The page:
Tandoor Recipe Manager

A Mini Review

Tandoor is a self-hosted open source recipe manager. I have been running it in my YunoHost test server, in order to try it out, for about a year, collecting 21 recipes in it.

Basically I'm not satisfied with it, for my needs.

It's quite nice in some ways but terribly limited to one particular fussy attempt to organise a recipe in a particular way with steps, ingredients categorised by name and quantity, etc. There's no way to include recipes that don't fit this format. No way to include a web page (that doesn't import neatly into this very precise format) or a text document that I wrote or a PDF scan of a paper page. No way even to represent “fuzzy” ingredients like “some herbs of your choice” or “about 2 or 3 cloves of garlic”. Each ingredient has to have a number and a unit specified, and there are only hacky work-arounds like defining the word “some” as a custom unit. So I'm still running it for fun, for a small handful of recipes I imported (sometimes with awkward manual clean-up required) from web sites, while most of my recipes are still on scraps of paper or PDF scans or books or web sites that don't import.

Unfortunately Tandoor doesn't match my use case, which is a need to keep track of all the recipes that I like, no matter what they look like or what they came from.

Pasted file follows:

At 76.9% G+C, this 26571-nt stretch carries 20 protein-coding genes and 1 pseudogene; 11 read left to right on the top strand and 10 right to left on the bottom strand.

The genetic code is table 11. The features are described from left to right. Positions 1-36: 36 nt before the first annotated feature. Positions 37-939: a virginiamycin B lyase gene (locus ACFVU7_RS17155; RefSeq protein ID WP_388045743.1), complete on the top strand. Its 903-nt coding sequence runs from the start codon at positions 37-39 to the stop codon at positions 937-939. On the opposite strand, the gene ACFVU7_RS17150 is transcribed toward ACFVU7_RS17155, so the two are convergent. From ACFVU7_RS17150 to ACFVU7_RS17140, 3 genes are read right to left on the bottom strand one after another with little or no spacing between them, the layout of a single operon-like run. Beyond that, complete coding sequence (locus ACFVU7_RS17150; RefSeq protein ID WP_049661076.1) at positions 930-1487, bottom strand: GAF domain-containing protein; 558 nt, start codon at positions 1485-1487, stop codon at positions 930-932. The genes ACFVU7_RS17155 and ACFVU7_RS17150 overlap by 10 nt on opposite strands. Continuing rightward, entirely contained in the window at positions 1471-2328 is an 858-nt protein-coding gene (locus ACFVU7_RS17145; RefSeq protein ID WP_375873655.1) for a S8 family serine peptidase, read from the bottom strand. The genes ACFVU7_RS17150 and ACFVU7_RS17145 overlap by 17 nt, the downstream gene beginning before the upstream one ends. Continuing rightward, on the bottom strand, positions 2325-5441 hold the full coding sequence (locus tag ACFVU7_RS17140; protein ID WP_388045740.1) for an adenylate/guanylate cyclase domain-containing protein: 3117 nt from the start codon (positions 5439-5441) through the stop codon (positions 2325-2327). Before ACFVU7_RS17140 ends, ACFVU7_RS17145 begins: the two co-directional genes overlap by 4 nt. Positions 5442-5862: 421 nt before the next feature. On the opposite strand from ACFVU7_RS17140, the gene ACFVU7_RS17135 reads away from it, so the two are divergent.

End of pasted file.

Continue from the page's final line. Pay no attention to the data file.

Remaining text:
Until we find a recipe manager that can cope with variety and messiness it's just a toy for me and not really useful.

Tandoor's Strengths

I can see that there are use cases where it might shine, which could be where the goal is to publish a collection of recipes, let's say for a club or a school, where the need is to have a place all the recipes can be found together, and where the effort of inputting them into the prescribed format is worth it. It's in my Awesome FOSS tag for this reason.

Freedom Software Ethics

In terms of open source “freedom software” ethics, Tandoor sits towards the freedom side of the spectrum.

It's open source, and it's got a recipe-hosting subscription business attached: that's all good.

On the other hand, like too many other projects, the development is hosted on Microsoft-Github instead of a freedom-respecting forge. That's a real and present danger to the open source ecosystem: freedom software lives in freedom-respecting software forges. And development discussion is invited inside the proprietary Discord instead of through a freedom-respecting communication protocol: see Discord vs community values.

On the positive side it has its own website at its own domain, tandoor.dev, and some other freedom-respecting resources of its own, for example a no-tracking cookies policy.

#awesomeFOSS #selfHosted

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